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tusla

Children who alleged inappropriate contact and assault left months on waiting list, Hiqa says

Hiqa carried out a risk-based assessment of Tusla child protection and welfare services in the west of the country in April 2023.

AN INSPECTION OF a child protection and welfare service in the east of the country by the Health Information and Quality Authority (Hiqa) has found that children who alleged inappropriate contact and assault have been left on waiting lists for months. 

Hiqa carried out a risk-based assessment of the Tusla child protection and welfare services in the Dublin South West Kildare West Wicklow service area in April 2023. 

The inspection focused on the management of child protection and welfare referrals from the point of receipt of the referral to the allocation of the referral to a social worker. 

The watchdog found that there was a “chronic shortfall” in staffing resources to meet the demand in the service, including gaps in the monitoring and oversight of waitlisted cases and the completion of safety planning. 

Many children and families were waiting prolonged periods for preliminary enquiries and initial assessments to take place, the report found. 

Months on waiting lists 

Following a review of files, the report outlines examples of the potential impact on children who were on waiting lists. 

In one example, a four-year-old child who had alleged inappropriate contact by an older child remained on a waiting list five months later. The report noted that “given the age of this child, their ability to recount the incident months later may not be reliable”. 

In another example, a teenage who alleged sexual assault 14 months ago was still on a waiting list. 

The report also outlined that children were referred to the service due to concerns regarding their contact with a person of concern. 

Hiqa said that no action had been taken to establish if these children did have contact, or if they were at risk, and the case remained on the waitlist at the time of inspection, over four months later. 

The report outlined that inspectors brought this to the attention of the service during the inspection. The social worker department was unsuccessful in contacting the family during the timeframe of the inspection. Therefore, the report noted, the risk to these children remained unknown. 

However, Hiqa said assurances were given that the service area would continue to follow this up following the inspection. 

Another example given in the report outlined that children under the age of eight were referred to the service because they were found home alone. The case was on a waiting list for four months. 

This was brought to the attention of the service during the inspection. Howevewr, they were unable to determine if the children were still living at the address given. 

As a result, Hiqa said that these children may have moved to another area and that the risk to them remained unassessed and unaddressed. 

‘Area of concern’

The area inspected has been a service area of concern to Hiqa since 2019, when an inspection found the area to be non-compliant with all four standards inspected against.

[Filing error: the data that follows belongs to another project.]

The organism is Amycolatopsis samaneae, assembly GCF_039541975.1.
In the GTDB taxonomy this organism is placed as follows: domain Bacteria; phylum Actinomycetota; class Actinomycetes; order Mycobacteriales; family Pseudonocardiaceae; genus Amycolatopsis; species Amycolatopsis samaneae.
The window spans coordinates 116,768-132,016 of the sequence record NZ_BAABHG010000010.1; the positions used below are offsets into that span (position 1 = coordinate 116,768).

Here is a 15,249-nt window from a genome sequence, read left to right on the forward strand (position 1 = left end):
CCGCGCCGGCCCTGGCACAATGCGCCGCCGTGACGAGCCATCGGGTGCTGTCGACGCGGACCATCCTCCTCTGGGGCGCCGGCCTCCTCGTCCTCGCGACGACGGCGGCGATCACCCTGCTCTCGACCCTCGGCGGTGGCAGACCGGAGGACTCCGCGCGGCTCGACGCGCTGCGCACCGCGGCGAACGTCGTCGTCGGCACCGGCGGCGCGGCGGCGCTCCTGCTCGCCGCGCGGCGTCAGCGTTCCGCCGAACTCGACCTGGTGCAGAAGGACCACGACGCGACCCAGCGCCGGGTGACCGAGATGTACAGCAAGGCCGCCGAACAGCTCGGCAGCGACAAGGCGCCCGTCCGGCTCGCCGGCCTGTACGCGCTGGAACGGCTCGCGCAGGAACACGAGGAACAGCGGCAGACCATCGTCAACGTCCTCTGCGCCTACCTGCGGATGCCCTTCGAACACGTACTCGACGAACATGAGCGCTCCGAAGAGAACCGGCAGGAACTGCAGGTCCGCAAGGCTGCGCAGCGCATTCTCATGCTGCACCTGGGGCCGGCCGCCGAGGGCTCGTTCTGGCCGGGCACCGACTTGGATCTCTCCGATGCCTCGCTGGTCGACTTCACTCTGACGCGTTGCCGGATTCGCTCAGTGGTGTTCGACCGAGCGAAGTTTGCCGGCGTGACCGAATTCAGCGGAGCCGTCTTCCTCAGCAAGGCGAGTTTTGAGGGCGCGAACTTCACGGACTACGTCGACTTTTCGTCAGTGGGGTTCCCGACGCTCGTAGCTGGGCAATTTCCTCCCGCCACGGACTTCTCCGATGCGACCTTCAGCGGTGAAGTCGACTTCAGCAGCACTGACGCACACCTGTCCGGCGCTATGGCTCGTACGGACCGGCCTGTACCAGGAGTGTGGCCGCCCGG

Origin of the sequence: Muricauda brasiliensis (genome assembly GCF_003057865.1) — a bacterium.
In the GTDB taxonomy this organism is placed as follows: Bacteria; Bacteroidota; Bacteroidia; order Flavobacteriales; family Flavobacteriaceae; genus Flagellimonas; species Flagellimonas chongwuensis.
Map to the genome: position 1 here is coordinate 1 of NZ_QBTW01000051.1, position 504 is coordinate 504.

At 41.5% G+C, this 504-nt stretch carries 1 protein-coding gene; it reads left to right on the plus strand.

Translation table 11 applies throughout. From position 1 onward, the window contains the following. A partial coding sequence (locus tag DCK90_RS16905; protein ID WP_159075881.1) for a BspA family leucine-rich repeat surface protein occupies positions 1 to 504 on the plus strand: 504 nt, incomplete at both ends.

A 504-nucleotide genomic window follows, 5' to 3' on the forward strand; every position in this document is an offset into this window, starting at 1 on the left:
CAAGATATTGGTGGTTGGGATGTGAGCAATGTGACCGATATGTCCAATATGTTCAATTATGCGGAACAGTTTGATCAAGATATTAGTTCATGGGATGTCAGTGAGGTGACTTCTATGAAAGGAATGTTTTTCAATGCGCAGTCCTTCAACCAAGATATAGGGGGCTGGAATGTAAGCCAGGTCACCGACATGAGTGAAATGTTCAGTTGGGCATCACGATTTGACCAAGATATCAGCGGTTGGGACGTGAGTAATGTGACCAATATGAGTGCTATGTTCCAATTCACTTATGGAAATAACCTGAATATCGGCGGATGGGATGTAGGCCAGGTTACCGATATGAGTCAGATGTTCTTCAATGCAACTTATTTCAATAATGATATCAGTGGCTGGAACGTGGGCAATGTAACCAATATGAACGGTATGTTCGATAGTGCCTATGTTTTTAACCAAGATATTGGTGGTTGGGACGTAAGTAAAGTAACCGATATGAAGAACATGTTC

A further inspection in December 2020 found that of the nine child protection stanards inspected against, the service area was compliant in just one standard, and substantially compliant in two standards. 

Further inspections were carried out at later dates.

However, despite being given assurances from the service providers, the Chief Inspector of Hiqa wrote to the Assistant Secretary General of the Department of Children in February 2023 to outline the risks identified in relation to the child protection and welfare service in the Dublin South West Kildare West Wicklow service area.

A decision was taken to carry out a risk-based inspection of the service to confirm that the assurances were being actioned and were keeping children that were waiting for a social worker to be assigned safe. 

A service improvement plan was received from Tusla in 2023. 

Hiqa report

The Hiqa report noted that overall, the quality and safety of the service required significant improvement to ensure it met the needs of all children and their families who required the service. 

The majority of referrals were screened in a timely fashion and were of good quality, it said. 

Referrals identifying immediate or high risk to children were responded to quickly and there were no high-priority cases awaiting allocation. 

However, it noted that there was an “unacceptably long wait time” for preliminary enquiries to take place, especially for cases prioritised as low or medium risk at screening. 

Preliminary enquiries are carried out to determine what action is required to address the needs of and risks to the child.

As enquiries did not take place in a timely fashion, the risk to these children was largely unknown, Hiqa said. 

“This meant that children and families were not receiving the right service at the right time, and many children remained on waitlists for extended periods without being provided with relevant supports,” Hiqa said.

Minister for Children Roderic O’Gorman said the “fact that any children are awaiting a significant period of time is a concern”, and that a recruitment campaign was underway to address a shortfall in the number of social workers.

“The report points out that those children who were in most urgent need were seen within that time,” the Green Party minister added.

He told RTÉ Radio One that Ireland has a “very significant problem in terms of recruitment” of social workers but additional social workers have been put in place to deal with the intake of new cases faced by the agency and to provide greater levels of cover for social work.

Additional reporting by Eoghan Dalton

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